Fixed mortgage rates declined or remained the same throughout the Labor Day week, continuing to hover around all-time record lows amid mixed economic data.
The Freddie Mac survey showed the 30-year FRM averaged 3.55% for the week ending Thursday, down from last week’s 3.59%%. Last year at this time, the 30-year FRM averaged 4.12%.
The 30-year FRM stands only six basis points above the record low average hit in July.
The 15-year FRM, a popular refinancing choice, averaged 2.86%, unchanged from last week. A year ago, the average rate for a 15-year FRM was 3.33%.
Five-year, Treasury-indexed, hybrid adjustable-rate mortgages averaged 2.75%, down from 2.78% last week and falling from 2.96% a year earlier.
One-year, Treasury-indexed ARMs averaged 2.61%, down from last week’s 2.63% and down from 2.84% last year.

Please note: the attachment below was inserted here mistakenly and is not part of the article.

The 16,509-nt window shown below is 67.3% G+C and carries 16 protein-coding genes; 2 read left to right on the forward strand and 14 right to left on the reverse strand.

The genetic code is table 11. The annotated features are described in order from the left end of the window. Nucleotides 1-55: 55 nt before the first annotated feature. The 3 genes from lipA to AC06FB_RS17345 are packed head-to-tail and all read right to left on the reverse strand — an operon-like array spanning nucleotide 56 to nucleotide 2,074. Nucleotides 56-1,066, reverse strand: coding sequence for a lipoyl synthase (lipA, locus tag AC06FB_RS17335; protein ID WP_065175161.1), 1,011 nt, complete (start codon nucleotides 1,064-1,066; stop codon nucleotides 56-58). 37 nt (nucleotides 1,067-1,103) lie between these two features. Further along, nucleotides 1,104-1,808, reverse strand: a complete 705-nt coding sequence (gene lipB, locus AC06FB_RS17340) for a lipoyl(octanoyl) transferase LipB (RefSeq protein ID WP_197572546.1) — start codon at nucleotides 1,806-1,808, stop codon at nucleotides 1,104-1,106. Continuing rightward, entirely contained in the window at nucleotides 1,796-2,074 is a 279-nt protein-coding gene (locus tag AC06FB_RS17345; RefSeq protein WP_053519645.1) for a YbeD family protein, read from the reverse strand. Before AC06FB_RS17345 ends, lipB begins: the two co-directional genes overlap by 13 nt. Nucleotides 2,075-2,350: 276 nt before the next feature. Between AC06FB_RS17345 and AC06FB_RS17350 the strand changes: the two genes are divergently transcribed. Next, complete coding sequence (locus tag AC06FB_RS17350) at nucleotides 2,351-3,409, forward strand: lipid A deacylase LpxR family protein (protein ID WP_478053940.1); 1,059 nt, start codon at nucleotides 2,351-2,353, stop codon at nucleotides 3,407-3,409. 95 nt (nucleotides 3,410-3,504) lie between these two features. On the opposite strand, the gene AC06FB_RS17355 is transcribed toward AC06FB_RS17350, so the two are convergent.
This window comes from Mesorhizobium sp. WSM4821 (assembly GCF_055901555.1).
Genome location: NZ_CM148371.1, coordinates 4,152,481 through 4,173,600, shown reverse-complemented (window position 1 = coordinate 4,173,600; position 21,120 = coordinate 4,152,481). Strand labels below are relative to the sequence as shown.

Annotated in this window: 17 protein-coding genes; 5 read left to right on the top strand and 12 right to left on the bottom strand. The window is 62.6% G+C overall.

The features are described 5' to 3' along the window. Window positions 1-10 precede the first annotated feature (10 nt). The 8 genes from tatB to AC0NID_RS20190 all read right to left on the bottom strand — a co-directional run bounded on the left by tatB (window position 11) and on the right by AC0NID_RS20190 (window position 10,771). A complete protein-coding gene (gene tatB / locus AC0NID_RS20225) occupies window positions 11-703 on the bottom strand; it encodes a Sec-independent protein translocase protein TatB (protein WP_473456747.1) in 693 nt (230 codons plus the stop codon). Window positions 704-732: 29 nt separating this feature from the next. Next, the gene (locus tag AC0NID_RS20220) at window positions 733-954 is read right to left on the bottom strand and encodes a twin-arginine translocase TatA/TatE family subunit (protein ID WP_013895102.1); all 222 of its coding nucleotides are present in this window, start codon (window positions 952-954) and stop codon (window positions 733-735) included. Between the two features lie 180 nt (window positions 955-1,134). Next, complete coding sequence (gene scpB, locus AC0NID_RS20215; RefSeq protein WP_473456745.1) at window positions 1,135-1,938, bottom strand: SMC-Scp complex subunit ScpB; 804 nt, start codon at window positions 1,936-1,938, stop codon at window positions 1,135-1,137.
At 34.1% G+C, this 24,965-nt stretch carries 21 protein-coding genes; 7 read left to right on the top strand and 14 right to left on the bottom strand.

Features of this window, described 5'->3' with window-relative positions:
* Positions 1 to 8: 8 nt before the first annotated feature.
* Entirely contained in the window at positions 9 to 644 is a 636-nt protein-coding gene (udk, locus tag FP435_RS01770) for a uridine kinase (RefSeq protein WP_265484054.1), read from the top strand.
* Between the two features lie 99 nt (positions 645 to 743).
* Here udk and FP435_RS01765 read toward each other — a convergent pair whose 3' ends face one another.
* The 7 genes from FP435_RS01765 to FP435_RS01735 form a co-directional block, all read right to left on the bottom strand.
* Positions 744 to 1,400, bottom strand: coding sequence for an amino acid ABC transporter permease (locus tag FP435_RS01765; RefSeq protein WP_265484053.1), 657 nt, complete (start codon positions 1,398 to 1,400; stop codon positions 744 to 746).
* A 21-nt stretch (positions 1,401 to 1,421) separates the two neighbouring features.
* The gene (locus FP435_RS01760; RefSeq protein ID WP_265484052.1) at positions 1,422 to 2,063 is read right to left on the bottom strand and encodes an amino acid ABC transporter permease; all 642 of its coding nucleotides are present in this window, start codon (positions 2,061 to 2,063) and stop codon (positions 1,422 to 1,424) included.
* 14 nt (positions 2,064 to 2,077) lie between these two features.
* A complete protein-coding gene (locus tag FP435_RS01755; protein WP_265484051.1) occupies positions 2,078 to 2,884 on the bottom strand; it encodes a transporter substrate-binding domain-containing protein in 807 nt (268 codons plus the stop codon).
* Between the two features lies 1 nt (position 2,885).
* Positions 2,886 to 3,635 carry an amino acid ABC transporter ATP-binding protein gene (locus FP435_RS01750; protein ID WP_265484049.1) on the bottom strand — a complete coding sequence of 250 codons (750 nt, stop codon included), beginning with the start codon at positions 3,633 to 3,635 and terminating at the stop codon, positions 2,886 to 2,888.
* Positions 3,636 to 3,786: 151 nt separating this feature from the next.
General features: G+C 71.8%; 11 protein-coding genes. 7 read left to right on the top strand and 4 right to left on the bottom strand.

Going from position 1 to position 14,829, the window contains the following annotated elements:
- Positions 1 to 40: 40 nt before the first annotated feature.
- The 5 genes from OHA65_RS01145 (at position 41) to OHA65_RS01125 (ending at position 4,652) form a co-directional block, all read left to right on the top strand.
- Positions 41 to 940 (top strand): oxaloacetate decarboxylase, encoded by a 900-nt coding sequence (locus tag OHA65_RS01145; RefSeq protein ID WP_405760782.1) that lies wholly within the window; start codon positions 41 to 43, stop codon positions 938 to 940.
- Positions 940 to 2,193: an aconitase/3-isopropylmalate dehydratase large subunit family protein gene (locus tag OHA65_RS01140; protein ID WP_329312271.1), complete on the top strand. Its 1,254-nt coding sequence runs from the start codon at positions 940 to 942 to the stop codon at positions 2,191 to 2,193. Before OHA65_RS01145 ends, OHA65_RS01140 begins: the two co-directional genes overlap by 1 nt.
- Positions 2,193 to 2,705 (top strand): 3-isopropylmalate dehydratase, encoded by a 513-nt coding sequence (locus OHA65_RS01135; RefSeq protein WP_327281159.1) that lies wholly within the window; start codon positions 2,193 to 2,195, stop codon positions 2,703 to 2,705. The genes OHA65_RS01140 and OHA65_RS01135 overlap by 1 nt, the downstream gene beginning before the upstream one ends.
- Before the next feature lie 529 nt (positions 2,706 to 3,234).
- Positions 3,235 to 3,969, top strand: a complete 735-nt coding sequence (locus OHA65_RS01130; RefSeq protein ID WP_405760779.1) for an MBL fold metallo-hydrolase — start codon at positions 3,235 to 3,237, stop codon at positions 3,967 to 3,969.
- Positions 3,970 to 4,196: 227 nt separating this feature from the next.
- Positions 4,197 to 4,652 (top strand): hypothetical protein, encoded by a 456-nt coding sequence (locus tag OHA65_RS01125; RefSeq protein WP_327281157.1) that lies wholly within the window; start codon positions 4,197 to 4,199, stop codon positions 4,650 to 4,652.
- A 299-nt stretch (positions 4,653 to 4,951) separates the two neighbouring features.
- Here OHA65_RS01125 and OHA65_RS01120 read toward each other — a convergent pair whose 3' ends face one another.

A mixture of economic arrived in the past week. Although consumer spending rose 0.4% in July, representing the largest gain in five months, the core price index did not change, suggesting little threat of inflation, Freddie Mac Chief Economist Frank Nothaft noted.
Consumer confidence picked up slightly in August according to the University of Michigan, but remained below this year’s peak in May. And the manufacturing industry contracted for the third consecutive month in August.
Home loan analytics firm Bankrate, which surveys large banks, reported the 30-year FRM slipped to 3.79% from 3.8%, while the 15-year FRM rose to 3.04% from 3.03%. The 5/1 ARM shrunk to 2.76% from 2.8% for the week.